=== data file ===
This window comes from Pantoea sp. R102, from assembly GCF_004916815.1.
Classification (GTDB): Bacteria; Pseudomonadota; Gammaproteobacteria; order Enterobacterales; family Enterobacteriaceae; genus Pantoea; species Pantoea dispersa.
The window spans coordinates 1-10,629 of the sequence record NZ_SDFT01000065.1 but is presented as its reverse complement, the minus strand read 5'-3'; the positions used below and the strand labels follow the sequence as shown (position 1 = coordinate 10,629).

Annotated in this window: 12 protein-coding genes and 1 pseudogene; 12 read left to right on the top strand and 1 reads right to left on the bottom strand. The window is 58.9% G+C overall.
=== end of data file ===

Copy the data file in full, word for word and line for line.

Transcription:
This window comes from Pantoea sp. R102, from assembly GCF_004916815.1.
Classification (GTDB): Bacteria; Pseudomonadota; Gammaproteobacteria; order Enterobacterales; family Enterobacteriaceae; genus Pantoea; species Pantoea dispersa.
The window spans coordinates 1-10,629 of the sequence record NZ_SDFT01000065.1 but is presented as its reverse complement, the minus strand read 5'-3'; the positions used below and the strand labels follow the sequence as shown (position 1 = coordinate 10,629).

Annotated in this window: 12 protein-coding genes and 1 pseudogene; 12 read left to right on the top strand and 1 reads right to left on the bottom strand. The window is 58.9% G+C overall.